Like many of Caravaggio’s baroque paint­ings, Nissen’s pho­to­graph of “Jon and Alex” is a cre­ation of dark­ness made sig­nif­i­cant by a few areas of light, in which we can project our own sen­ti­ments and ideas. Inter­est­ing­ly, even though the colours are brighter, we see Car­avag­gio rep­re­sent­ed in a sim­i­lar way in direc­tor Derek Jarman’s fic­tion­alised re-telling of the painter’s life; in this film still show­ing Car­avag­gio lying ill in his bed.

In many ways, Nissen’s pic­ture also has the qual­i­ty of a film still tableau. The pho­to­graph is not a news shot, it is not a pic­ture of an impor­tant event, it is not even a pic­ture of a pub­lic event.

Through the his­to­ry of the win­ners of World Press Pho­to, the most com­mon trait has been depic­tion of war and vio­lence, suf­fer­ing and con­flict. Gen­er­al­ly the pic­tures are from areas out­side West­ern Europe and the USA. His­tor­i­cal­ly, most have been news pho­tos shot in Africa, South­east Asia and Latin Amer­i­ca. Recent­ly, more win­ners have been pic­tures from the Mid­dle East. (I elab­o­rate in the paper: For­mu­las of Prize-Win­ning Press Pho­tos.)

The pic­ture of “Jon and Alex” seems to be from nowhere – or every­where. It is a pri­vate moment, not a pub­lic event. It is ten­der and lov­ing, not vio­lent and painful. If it’s dif­fer­ent from the tra­di­tion­al win­ners over the years that way, how­ev­er, it seems to also be part of an emerg­ing trend among the win­ning pho­tographs of recent years: a cin­e­mat­ic aes­thet­ics that com­bines artis­tic com­po­si­tions with invi­ta­tion to storytelling.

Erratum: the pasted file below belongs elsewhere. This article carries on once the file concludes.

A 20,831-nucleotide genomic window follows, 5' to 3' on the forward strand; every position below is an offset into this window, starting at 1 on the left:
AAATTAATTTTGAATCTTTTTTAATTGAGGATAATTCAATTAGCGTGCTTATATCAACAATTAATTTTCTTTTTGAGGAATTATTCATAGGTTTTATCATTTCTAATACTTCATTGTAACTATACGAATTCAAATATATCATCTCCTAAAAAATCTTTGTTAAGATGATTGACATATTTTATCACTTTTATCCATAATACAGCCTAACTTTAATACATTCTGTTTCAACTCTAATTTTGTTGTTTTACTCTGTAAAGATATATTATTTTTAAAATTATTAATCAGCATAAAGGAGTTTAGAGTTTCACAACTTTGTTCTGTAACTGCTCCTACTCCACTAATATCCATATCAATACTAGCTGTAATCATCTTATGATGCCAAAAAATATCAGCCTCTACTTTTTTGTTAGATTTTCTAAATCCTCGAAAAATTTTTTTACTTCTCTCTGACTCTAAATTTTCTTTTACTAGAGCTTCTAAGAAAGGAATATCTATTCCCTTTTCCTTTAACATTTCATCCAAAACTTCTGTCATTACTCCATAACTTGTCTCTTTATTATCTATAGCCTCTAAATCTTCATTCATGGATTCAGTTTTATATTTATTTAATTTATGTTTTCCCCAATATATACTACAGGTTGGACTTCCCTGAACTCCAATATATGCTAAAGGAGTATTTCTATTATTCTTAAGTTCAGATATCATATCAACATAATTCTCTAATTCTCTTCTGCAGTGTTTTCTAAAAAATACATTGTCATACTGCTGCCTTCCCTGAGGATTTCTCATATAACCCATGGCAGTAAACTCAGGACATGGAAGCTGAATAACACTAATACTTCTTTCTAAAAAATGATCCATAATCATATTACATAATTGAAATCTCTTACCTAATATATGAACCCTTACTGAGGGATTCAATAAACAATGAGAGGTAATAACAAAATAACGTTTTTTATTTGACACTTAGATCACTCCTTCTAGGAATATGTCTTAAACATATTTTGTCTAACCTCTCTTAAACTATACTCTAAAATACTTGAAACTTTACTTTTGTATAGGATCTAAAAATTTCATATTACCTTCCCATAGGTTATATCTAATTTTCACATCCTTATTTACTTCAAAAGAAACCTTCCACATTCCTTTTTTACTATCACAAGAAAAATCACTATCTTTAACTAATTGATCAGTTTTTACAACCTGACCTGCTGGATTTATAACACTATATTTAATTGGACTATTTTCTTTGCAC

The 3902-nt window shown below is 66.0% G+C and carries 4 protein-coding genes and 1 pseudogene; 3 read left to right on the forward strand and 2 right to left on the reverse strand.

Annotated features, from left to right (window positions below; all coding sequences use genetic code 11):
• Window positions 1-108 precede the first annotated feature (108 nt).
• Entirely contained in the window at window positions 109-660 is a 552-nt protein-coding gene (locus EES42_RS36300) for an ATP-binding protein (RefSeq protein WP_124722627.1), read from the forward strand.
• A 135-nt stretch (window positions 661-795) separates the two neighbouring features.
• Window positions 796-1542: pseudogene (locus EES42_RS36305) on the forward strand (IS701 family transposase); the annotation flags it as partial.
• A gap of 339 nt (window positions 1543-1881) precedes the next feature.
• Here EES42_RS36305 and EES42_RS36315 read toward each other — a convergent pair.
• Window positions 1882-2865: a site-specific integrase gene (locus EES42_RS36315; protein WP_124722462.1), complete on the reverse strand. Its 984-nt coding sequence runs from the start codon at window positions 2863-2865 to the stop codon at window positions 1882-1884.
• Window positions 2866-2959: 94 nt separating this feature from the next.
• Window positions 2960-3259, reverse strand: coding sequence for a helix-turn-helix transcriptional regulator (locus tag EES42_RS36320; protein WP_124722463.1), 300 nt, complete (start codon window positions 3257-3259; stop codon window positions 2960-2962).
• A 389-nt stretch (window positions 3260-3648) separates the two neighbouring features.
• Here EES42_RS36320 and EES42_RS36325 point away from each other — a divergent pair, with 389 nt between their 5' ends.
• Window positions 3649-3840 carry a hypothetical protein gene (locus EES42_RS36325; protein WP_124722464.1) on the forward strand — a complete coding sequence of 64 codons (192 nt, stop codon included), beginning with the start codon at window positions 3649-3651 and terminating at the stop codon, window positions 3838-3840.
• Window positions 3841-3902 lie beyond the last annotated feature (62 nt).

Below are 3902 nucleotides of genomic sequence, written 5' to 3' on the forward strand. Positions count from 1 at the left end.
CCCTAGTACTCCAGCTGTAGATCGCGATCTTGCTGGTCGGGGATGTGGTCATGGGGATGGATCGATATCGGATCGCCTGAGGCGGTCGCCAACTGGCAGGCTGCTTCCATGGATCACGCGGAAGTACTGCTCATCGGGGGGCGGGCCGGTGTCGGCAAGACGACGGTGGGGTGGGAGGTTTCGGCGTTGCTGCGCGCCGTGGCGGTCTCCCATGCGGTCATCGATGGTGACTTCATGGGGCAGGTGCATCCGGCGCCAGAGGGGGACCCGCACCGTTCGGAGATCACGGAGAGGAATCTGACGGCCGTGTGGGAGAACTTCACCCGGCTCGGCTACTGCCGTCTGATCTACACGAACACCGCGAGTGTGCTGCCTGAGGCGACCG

Com­pare, for instance to the 2007-win­ner by Tim Het­her­ing­ton show­ing a US sol­dier sink­ing onto an embank­ment in a bunker in Afghanistan. As in Nis­sens’ pic­ture the colours and lines are not bright, crisp or clear, but rather dark, indis­tinct and almost blurred. Here as well the bright­est point is the face of a human being.

Even though Hetherington’s pic­ture reports on a very pub­lic event, a war, it nev­er­the­less seems to present a pri­vate moment of an individual.

The same retreat to an inti­mate pri­va­cy can been seen in Samuel Aranda’s World Press Pho­to of the Year 2011 (sub­mit­ted to the “Peo­ple in the news” cat­e­go­ry). This win­ning pic­ture shows a moth­er, Fati­ma al-Qaws, cradling her son Zayed (18), who is suf­fer­ing from the effects of tear gas after par­tic­i­pat­ing in a street demon­stra­tion in Sanaa, Yemen. The pho­to­graph does not show the vio­lent pub­lic actions we nor­mal­ly see in news shots; instead it presents us with the reper­cus­sions of such events for the pri­vate, per­son­al life of indi­vid­u­als. It shows us the love between two people.